Because he had expressed sympathy for the peasantry of their distress, Father Nicholas Sheehy was convicted on a trumped-up charge of murder, in the town of Clonmel in 1766, and was hanged, drawn and quartered. His grave in Shandraghan soon became and place of pilgrimage, and his death provided later generations of Whiteboys with a patron saint.
–“The Course of Irish History”, page 186
The above is the catalyst for my journey to discover Father Sheehy. That’s all that was written about the martyred priest in this history, but as I’ve told you before, my curiosity was piqued.
I had read the expression “drawn and quartered” before this, but to be honest, did not really know what that meant. What was the procedure for this form of state-sanctioned execution?
Well, if anyone tells you we are a more violent society now than the good old days, feel free to use the classic Joe Wilson line, “You lie!” We are justifiably squeamish about the electric chair (see The Green Mile) and unsettled over lethal injection. But a mere two hundred years ago, a more heinous method of legal extermination than many of us can imagine was performed before entertainment-hungry crowds.
If a person was convicted of high treason against the crown, he was first drawn by horse or sledge to the place of execution. He was hanged, but not until dead. Still alive, he was cut down so that his intestines could be pulled out and burned before his very eyes. I can only imagine the person became unconscious or dead at this point from pain and loss of blood.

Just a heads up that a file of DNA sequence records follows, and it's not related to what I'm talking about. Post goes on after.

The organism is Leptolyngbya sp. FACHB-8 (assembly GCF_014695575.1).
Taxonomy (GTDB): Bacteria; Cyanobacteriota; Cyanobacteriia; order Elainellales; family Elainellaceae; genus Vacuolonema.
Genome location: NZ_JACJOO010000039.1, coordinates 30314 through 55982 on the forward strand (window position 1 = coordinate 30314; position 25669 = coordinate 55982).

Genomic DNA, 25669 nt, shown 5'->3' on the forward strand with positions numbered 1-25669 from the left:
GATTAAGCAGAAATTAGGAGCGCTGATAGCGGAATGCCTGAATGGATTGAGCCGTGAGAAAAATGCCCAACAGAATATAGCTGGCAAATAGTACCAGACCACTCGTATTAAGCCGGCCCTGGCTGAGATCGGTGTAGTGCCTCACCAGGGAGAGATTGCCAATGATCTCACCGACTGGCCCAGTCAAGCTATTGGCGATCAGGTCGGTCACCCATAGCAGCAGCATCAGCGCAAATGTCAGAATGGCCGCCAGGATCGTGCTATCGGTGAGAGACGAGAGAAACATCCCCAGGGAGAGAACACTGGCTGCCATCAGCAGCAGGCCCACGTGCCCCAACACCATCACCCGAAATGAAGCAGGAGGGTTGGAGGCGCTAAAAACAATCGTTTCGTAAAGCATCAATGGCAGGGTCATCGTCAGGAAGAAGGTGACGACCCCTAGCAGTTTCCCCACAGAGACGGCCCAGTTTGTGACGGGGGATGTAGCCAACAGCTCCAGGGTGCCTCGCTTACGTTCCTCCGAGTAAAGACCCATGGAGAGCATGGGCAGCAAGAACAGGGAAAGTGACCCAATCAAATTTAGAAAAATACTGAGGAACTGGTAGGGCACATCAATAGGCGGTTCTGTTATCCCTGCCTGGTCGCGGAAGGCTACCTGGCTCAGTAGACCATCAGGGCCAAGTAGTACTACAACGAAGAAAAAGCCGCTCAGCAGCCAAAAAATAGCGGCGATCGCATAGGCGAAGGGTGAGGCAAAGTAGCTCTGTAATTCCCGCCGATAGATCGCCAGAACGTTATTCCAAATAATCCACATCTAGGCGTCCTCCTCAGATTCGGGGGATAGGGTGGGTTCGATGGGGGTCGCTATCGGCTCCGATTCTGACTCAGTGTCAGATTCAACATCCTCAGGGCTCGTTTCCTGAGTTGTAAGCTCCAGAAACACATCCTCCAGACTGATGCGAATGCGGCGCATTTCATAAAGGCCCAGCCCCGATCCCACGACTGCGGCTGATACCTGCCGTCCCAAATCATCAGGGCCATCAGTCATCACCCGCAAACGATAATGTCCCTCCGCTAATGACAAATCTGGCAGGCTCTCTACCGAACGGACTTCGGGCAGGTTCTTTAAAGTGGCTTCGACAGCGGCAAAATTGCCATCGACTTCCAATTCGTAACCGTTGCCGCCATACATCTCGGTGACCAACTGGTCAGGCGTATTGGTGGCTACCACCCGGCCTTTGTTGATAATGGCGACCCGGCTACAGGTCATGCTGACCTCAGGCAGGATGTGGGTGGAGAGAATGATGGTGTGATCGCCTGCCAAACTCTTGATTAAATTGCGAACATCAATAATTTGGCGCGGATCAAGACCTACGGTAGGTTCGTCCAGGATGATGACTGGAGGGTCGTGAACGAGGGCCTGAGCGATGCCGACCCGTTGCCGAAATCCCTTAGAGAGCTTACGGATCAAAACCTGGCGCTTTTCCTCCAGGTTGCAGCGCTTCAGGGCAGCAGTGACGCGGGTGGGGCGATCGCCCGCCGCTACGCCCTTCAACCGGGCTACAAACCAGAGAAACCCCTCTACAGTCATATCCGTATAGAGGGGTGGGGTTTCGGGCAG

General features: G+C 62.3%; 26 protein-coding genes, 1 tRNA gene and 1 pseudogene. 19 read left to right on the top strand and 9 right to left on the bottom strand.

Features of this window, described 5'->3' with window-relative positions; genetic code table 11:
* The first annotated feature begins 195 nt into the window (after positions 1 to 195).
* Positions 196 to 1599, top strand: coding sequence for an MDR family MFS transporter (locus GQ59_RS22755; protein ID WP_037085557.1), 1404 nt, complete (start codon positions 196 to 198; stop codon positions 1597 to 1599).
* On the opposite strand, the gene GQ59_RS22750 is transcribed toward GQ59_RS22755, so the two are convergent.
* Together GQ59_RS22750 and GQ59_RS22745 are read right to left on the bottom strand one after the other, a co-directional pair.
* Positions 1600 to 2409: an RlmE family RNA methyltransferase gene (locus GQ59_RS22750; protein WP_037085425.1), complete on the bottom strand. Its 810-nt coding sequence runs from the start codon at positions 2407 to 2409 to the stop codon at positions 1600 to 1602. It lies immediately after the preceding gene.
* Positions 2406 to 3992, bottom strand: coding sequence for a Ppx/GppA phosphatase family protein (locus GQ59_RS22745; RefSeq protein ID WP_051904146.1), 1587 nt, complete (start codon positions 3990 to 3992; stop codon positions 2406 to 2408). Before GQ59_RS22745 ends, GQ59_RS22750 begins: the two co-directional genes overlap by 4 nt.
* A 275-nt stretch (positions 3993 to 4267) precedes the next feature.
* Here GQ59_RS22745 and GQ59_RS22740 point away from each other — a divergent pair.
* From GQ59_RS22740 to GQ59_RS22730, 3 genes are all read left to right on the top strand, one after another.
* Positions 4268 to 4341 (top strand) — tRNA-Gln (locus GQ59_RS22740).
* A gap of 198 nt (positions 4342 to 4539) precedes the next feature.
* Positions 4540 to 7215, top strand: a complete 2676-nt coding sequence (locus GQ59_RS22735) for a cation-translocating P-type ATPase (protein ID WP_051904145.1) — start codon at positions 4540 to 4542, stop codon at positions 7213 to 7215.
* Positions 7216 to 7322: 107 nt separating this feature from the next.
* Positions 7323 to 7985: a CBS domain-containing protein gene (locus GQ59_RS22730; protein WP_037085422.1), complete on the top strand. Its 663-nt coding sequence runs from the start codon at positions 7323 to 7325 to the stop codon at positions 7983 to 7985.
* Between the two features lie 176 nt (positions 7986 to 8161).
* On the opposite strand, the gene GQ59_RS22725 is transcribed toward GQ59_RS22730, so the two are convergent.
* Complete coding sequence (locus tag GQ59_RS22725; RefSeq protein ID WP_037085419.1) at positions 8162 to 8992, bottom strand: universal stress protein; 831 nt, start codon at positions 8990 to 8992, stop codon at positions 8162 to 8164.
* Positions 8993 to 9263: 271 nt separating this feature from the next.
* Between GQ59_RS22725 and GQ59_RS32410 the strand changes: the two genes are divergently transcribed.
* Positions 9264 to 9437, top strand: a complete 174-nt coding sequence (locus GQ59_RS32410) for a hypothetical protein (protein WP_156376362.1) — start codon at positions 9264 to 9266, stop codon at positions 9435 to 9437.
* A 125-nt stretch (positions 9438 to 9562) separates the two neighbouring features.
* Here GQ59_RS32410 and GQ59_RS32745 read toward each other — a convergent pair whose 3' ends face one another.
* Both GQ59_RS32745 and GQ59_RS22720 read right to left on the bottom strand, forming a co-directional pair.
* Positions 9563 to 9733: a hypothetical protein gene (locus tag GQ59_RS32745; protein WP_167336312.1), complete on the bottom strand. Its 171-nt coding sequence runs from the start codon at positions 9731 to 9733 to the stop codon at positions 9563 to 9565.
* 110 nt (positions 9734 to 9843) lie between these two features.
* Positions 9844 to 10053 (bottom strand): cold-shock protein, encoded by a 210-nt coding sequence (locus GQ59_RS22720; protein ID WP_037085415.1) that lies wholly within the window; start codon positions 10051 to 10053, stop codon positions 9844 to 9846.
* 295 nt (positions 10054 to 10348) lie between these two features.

But he then had his head cut off and his body ripped into four parts (quartered), usually with an arm or leg in each. Sometimes horses were tied to each limb and driven in different directions in order to tear the body apart. The heads were then spiked and left to rot in a prominent location–a grisly example to others.
Father Sheehy’s execution was held on March 15, 1766 (Beware!), the day after he was sentenced. According to an account by Jerry Griffin of Clogheen, he was brought out of the jail where he blessed the people and proclaimed his innocence. He also said of his persecutors and jury, “I forgive and pity them all, and would not change places with any of them.”
Since the hangman’s noose was directly across the street from the jail, it is doubtful he was drawn on a sledge. He was hanged until dead, so did not have to witness the burning of his entrails that followed. He was quartered and his head spiked before the jail for twenty years.
This horrifying death was typically reserved for treason. Yet, Father Sheehy had been charged, tried, and acquitted for treason. In evidence of the hatred toward this man, although the charge was murder, he suffered this most grievous punishment.
Below is a clip from the series, The Tudors, in which Catherine Howard’s “playmates”, Culpepper and Dereham, are executed. The first was fortunate enough to be decapitated, but the second endured the same terrifying execution of Father Sheehy. The clip portrays the horror of this death without showing the most gruesome parts.